Hutus held in 'worst prison in world'

7,000 suspects of Rwanda massacre are kept in jail built for 400
IF, as Jean-Paul Sartre had it, "Hell is other people", then Gitarama prison must be the most infernal place on earth. It is the most crowded penitentiary in the world, and probably the most horrific. Crammed into a walled space half the size of a football pitch, 7,000 men are detained in conditions which, were they cattle in Europe, would have animal rights activists up in arms.

But this is Rwanda and in the aftermath of last year's genocide, in which at least half a million people died, there is little sympathy for the fate of Hutus charged with their slaughter.

Such is the overcrowding in Gitarama, a prison built for 400 inmates, that each man has only half a square yard of space. The women's quarters offer minimal facilities. In the open courtyard, where the bulk of prisoners languish, most have no choice but to stand day and night. The revelations of a report just published by the aid agency Medecins Sans Frontieres are alarming enough in themselves: one in eight prisoners in Gitarama has died during the past nine months.

Among referrals of inmates to a nearby hospital, 38 per cent are suffering from trauma wounds, including burst eardrums and bites caused by other prisoners; and 41 per cent are suffering from rotting feet from standing barefoot on the wet and dirty ground. Many have had toes, feet and legs amputated as a result.

Little, however - not even the swell of human voices nor the lion-house stench enveloping the immediate environs - prepares the visitor for the reality of this prison in central Rwanda. The heaving sea of faces and crush of semi-naked bodies gives little initial hope of penetrating much beyond the iron gate when it is unbarred by a prison warder. Inside a path somehow opens and the visitor is swallowed up. Arms like tendrils reach out to beg the attention of the newcomer; legs covered with suppurating sores are thrust forward in supplication.

"Aidez-nous," says one man with a thin, ravaged face. "Ce n'est pas un prison, c'est un tombeau."

Indeed, Gitarama is a grave for many of those who are confined within its high, ochre brick walls. More than 1,000 detainees have died of suffocation, disease and neglect since last September. Four men attempting to escape last month were shot dead and three were wounded.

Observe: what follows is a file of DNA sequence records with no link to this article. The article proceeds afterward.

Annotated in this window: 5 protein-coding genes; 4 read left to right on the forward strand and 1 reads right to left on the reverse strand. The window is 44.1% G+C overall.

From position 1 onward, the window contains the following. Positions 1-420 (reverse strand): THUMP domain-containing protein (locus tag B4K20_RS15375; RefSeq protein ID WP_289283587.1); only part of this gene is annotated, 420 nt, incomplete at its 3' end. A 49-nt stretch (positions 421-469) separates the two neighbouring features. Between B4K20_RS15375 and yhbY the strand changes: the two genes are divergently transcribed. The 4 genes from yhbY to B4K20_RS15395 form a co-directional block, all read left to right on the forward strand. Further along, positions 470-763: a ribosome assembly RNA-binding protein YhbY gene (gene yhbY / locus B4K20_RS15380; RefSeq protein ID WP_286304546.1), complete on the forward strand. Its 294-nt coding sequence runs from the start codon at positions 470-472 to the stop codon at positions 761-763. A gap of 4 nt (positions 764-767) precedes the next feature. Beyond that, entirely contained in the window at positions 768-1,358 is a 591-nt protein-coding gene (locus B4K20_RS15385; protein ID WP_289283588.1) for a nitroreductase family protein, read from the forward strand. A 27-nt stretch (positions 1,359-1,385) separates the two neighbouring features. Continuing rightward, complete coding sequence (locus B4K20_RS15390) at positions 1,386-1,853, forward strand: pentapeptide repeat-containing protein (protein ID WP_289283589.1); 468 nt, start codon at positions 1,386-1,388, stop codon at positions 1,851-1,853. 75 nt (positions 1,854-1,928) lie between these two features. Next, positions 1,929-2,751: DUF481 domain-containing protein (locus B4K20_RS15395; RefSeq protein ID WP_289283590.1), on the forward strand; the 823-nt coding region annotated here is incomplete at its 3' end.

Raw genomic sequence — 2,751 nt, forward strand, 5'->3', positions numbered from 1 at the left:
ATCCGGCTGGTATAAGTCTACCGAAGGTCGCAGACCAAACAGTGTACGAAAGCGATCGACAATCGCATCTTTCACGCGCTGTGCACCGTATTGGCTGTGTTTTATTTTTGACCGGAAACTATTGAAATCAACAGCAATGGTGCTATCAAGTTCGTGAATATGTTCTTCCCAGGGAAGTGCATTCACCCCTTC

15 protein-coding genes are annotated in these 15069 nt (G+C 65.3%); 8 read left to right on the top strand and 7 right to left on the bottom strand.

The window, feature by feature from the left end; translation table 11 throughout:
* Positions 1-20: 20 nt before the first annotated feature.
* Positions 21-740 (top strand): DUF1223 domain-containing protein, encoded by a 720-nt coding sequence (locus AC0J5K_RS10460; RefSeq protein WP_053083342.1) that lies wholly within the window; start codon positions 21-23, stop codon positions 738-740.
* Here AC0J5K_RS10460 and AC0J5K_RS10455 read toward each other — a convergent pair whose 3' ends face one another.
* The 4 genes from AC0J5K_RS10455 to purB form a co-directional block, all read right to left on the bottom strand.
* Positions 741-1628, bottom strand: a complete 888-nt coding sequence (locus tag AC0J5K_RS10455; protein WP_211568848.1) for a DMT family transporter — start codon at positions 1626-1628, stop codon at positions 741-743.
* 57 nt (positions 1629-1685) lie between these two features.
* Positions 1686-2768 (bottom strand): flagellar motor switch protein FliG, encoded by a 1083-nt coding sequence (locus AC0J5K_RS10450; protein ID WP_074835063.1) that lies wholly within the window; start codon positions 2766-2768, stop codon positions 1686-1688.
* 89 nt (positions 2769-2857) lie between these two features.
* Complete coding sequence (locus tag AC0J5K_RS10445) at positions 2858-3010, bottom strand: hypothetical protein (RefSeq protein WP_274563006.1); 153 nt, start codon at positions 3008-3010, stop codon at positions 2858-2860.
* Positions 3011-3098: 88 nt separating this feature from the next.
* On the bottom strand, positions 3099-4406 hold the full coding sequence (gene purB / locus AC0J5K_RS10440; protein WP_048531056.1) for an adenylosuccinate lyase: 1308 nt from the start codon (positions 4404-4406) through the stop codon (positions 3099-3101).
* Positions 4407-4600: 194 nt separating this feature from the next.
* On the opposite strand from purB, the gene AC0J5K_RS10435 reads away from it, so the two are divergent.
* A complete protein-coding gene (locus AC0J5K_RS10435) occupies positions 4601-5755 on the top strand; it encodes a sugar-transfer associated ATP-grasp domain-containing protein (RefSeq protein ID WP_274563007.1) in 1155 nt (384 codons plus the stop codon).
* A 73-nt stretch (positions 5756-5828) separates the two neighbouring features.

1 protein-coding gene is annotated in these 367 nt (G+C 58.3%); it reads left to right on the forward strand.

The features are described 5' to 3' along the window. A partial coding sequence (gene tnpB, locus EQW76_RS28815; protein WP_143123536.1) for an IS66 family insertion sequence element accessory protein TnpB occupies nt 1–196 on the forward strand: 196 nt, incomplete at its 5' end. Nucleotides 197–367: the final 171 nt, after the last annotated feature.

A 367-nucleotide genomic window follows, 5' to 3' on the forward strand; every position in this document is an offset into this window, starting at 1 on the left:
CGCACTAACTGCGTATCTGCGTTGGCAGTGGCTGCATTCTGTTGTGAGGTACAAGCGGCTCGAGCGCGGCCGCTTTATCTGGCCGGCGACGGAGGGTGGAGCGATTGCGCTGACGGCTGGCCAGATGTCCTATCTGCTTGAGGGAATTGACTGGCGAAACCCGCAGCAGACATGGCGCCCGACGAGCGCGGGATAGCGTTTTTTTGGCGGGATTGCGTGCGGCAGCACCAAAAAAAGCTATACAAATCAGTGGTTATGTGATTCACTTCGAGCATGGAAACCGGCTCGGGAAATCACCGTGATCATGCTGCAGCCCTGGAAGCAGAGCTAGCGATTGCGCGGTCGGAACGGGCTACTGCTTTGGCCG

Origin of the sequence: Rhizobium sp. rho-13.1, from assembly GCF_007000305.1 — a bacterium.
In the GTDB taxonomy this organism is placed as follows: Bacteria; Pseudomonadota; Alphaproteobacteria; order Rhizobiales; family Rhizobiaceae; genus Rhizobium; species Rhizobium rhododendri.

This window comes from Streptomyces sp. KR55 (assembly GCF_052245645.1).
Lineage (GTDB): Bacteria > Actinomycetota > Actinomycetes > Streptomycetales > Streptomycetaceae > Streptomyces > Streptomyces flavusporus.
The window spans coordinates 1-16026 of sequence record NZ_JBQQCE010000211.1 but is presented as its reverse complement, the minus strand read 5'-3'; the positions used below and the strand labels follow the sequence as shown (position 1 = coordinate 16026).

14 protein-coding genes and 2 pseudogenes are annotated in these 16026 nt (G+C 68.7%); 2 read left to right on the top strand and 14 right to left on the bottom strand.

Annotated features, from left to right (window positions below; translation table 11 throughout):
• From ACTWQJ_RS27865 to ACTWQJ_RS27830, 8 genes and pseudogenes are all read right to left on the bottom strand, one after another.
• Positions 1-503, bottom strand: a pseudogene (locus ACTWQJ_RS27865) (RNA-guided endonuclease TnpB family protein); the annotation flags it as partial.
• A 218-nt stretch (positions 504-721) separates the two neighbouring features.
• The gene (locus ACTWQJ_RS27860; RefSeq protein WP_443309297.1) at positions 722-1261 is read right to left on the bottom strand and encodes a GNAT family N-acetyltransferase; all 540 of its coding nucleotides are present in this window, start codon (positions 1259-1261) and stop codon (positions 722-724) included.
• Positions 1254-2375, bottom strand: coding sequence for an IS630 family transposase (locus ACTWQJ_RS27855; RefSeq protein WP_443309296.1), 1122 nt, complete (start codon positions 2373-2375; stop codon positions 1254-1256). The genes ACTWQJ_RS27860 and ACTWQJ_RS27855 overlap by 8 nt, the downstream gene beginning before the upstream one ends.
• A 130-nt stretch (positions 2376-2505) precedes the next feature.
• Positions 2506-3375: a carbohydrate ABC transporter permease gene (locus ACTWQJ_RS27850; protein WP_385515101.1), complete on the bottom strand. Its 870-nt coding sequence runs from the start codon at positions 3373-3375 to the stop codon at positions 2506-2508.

Except for a hospital building for prisoners suffering from dysentery, Gitarama lacks proper medical facilities. The hospitalhas a capacity of only 25 cases and there are several patients to each befouled mattress. "The conditions here are completely inhumane. It's urgent that they are improved," said Brigitte Troyon of the International Committee of the Red Cross, which is providing medical and other assistance to Rwanda's prisons. "Half a dozen people are dying in Gitarama every day. If an epidemic breaks out there's no knowing how many could die."

There is only one full-time doctor assigned to the prison. He is assisted by eight healthcare workers. With the incidence of skin infections, wounds and malnutrition increasing they are woefully unequal to their terrible task.

All services in the local hospital at Kabgayi are oversubscribed, so men who should be receiving emergency treatment are left to rot in the dank, seething courtyard. Moving through the ragged mass of humanity, one has constantly to avoid stepping on the bare, bloated feet of men forced to stand for interminable hours exposed to the elements. Those too weak to support themselves have slipped to the ground where they squat in filth.

Many foot sores have become gangrenous so that toes have turned black and rotten and fallen off. Advanced septicaemia has coloured some faces a ghastly yellow. Amid the choking smoke of the cooking area, men stir oil drums of beans and maize over open fires to provide the inmates with a single meal per day.

At the extremity of the courtyard is a concrete block which houses the longest-serving prisoners. Its cellar is a rank, reeking Hades into which hundreds of men are packed in complete darkness. The stairs and corridors are filled with inmates who dare not sit down for fear of being crushed.

The lucky ones have managed to stake out a space on the floors of the "dormitories" where they can lie down. But such is the overcrowding that even the latrines (of which there are only 20) are occupied by recumbent figures. As men slumber and defecate side by side, others sluice themselves in the outflow of an open sewer.

With a prison population of more than 48,000 and limited accommodation facilities, thegovernment has been forced to stop making arrests for crimes of genocide. The opening of provisional detention centres is being considered and an extension is being built at Gitarama. But the real cause of overcrowding - the inertia of judicial proceedings - shows no sign of resolution.

A year and a quarter after the start of the massacres, neither the international nor the Rwandan tribunal has completed a single genocide case due to a lack ofcash and logistical resources. Only a handful of detainees - many of them arrested on the evidence of a single witness - have had any access to legal representation.

"It's possible some are innocent," concedes Lt-Col Charles Kayonga, commander of Gitarama. "I'm not saying our methods were always thorough. But the vast majority of these people are killers."

So pervasive is Rwanda's sense of loss after the genocide and so overwhelming its need for retribution, that neither inhumane penal conditions nor possible miscarriages of justice impinge greatly on the national consciousness. More than two million Hutus, among them countless murderers, have escaped justice by fleeing to refugee camps in neighbouring countries or to Europe. The suffering of a few thousand whom the Tutsi authorities have been able to apprehend counts for little against the agony of the dead and the grief of the survivors.